However, when it did adopt a federal, democratic and secular Constitution in 2015, India had instigated Madheshi and Tharu people living in Terai region of Nepal. Those proxies said to be of Indian origin created unrest through protests, and India enforced economic blockade of Nepal in 2015, which resulted in a serious shortages of food, medicines and fuel etc., thus adding to the miseries of Nepalese people. On 8th February 2018, Nepal’s Communist parties secured an overwhelming majority in the Upper House of Parliament with 39 seats out of 56 seats, paving the way for the Leftist alliance to form the country’s government led by its leader KP Sharma Oli. Earlier, the Left alliance of the CPN-UML and CPN-Maoist Centre had secured 174 seats in the 275-member Parliament in the country’s historic provincial and parliamentary polls in 2015 that many hoped could bring much-needed political stability to the Himalayan nation.
People of Nepal are valiant and they have been resisting India’s hegemonic designs, which India appears to have realised belatedly. In January 2018, during the meeting with the leaders of Terai based parties, India’s External Affairs Minister Sushma Swaraj said that constitution amendment was internal issue of Nepal; thus the Terai based leaders should cooperate with the left alliance government and resolve the issue of constitutional amendment. Moreover, by intervening in Sri Lanka’s domestic politics decades ago, first by propping up the Liberation Tigers of Tamil Eelam, and then by sending military forces to ‘keep peace’ there, it ended up creating bigger problems for itself. India should learn lesson from the history and stay away from interfering in the messy domestic politics of its neighbors. Since India knows that Pakistan is the hurdle in its hegemonic designs, it is trying to destabilise Pakistan.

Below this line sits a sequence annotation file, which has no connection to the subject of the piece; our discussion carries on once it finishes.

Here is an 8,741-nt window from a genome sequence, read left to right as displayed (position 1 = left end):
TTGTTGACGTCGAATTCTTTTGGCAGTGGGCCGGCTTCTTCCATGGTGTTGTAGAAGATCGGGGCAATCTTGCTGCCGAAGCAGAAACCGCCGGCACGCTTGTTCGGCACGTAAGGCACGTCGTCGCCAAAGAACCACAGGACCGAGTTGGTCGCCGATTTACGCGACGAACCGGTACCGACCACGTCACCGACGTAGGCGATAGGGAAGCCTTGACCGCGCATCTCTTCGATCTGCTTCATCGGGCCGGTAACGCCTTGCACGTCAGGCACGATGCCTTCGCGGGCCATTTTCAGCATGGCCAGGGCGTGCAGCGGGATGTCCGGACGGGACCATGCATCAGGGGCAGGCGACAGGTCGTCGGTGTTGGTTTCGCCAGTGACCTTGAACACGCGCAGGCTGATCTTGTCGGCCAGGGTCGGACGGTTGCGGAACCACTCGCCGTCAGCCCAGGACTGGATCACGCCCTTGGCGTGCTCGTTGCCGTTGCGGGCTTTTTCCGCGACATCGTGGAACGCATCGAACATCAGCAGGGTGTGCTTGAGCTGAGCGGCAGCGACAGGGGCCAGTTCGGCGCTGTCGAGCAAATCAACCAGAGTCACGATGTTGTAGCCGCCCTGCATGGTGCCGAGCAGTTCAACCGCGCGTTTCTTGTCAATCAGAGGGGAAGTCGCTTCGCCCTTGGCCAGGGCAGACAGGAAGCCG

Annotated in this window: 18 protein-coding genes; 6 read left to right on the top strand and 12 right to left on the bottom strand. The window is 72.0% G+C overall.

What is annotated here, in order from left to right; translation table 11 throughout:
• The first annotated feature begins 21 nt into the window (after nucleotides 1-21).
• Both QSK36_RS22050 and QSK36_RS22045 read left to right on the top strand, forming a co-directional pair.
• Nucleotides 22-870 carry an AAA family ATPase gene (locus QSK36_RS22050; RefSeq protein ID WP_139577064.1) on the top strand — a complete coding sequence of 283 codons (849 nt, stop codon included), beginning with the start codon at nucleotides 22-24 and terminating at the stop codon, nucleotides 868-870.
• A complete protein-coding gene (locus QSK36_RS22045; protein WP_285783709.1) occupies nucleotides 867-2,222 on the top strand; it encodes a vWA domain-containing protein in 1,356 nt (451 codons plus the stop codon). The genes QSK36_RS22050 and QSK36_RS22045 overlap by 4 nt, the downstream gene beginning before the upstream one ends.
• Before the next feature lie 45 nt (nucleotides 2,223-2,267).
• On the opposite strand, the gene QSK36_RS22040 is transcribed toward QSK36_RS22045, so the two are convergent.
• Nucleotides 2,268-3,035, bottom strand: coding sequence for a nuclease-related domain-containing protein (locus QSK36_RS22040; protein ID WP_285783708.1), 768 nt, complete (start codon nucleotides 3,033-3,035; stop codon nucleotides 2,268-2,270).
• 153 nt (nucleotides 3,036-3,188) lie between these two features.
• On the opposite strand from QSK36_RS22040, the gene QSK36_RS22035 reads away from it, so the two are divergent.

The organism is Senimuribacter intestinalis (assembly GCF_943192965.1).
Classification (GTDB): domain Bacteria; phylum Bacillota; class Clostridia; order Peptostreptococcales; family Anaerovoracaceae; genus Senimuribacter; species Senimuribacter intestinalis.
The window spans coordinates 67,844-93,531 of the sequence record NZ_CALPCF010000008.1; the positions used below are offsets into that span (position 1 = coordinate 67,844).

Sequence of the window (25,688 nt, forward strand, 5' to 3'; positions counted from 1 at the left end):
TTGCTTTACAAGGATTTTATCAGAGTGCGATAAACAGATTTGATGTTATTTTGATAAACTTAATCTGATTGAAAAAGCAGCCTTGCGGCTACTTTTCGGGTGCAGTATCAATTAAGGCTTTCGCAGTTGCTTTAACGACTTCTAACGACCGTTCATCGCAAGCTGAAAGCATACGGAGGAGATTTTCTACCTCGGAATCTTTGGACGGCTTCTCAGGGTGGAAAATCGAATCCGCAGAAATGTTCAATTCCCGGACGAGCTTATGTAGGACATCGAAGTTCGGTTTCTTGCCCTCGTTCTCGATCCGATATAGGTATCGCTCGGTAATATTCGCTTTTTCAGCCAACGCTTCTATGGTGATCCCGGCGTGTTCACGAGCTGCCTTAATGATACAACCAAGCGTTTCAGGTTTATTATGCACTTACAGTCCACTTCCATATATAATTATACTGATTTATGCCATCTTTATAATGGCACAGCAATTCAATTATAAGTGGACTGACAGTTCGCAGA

India has excellent relations with Afghan government and also NDS, and through them India is trying to promote ethnic disharmony in Pakistan. Although, there is some positive change in Afghan government’s attitude, yet after Taliban’s attack in Gazny fingers of accusation are being pointed towards Pakistan because of RAW-NDS nexsus, Afghan government should seriously do something to facilitate the return of its refugees in a dignified way. Apart from that, Indian government recently stooped so low as to use Cine Employees Federation for placing a ban on Pakistani artists/technicians for working in Indian producers’ films. These India’s shenanigans and intrigues cannot help the Afghan government. There is unprecedented increase in the attacks of Taliban as well as in the causalities of Afghan National Defence Forces. Gains of the Taliban have once again proved that the peace in Afghanistan cannot come without direct and purposeful dialogue with the Taliban.
The SAARC organisation was established by South Asian countries for regional connectivity and economic development whereas besides extracting the potential from this platform for betterment of people, Indian intentions are always to maneuvers regional forum. In that perspective Indian Neighborhood First policy has already failed as her prime aim to dishonor neighbours. If Indian policy makers linger with heinous designs of hegemony and influence towards peaceful neighbours, such atrocious policies have persistently garnering nothing for her South Asian countries from these regional and sub-regional organisations.